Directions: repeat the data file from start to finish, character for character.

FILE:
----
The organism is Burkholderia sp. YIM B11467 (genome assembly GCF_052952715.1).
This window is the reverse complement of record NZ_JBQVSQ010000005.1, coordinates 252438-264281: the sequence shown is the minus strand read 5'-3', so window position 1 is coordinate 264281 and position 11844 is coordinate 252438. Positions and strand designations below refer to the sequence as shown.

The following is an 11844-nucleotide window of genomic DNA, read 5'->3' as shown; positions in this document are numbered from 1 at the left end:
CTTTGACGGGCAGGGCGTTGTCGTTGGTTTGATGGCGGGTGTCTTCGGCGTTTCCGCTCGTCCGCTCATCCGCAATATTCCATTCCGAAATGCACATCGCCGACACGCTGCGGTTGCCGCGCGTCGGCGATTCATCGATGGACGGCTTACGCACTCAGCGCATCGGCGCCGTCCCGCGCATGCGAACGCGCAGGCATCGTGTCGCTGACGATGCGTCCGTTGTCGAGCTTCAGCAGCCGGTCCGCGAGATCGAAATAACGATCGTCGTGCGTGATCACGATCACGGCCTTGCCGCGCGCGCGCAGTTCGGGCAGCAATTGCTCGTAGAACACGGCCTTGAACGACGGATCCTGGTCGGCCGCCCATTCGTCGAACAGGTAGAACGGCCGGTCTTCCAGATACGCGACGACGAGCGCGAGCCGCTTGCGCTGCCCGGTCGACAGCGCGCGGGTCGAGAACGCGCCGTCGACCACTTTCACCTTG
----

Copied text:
The organism is Burkholderia sp. YIM B11467 (genome assembly GCF_052952715.1).
This window is the reverse complement of record NZ_JBQVSQ010000005.1, coordinates 252438-264281: the sequence shown is the minus strand read 5'-3', so window position 1 is coordinate 264281 and position 11844 is coordinate 252438. Positions and strand designations below refer to the sequence as shown.

The following is an 11844-nucleotide window of genomic DNA, read 5'->3' as shown; positions in this document are numbered from 1 at the left end:
CTTTGACGGGCAGGGCGTTGTCGTTGGTTTGATGGCGGGTGTCTTCGGCGTTTCCGCTCGTCCGCTCATCCGCAATATTCCATTCCGAAATGCACATCGCCGACACGCTGCGGTTGCCGCGCGTCGGCGATTCATCGATGGACGGCTTACGCACTCAGCGCATCGGCGCCGTCCCGCGCATGCGAACGCGCAGGCATCGTGTCGCTGACGATGCGTCCGTTGTCGAGCTTCAGCAGCCGGTCCGCGAGATCGAAATAACGATCGTCGTGCGTGATCACGATCACGGCCTTGCCGCGCGCGCGCAGTTCGGGCAGCAATTGCTCGTAGAACACGGCCTTGAACGACGGATCCTGGTCGGCCGCCCATTCGTCGAACAGGTAGAACGGCCGGTCTTCCAGATACGCGACGACGAGCGCGAGCCGCTTGCGCTGCCCGGTCGACAGCGCGCGGGTCGAGAACGCGCCGTCGACCACTTTCACCTTG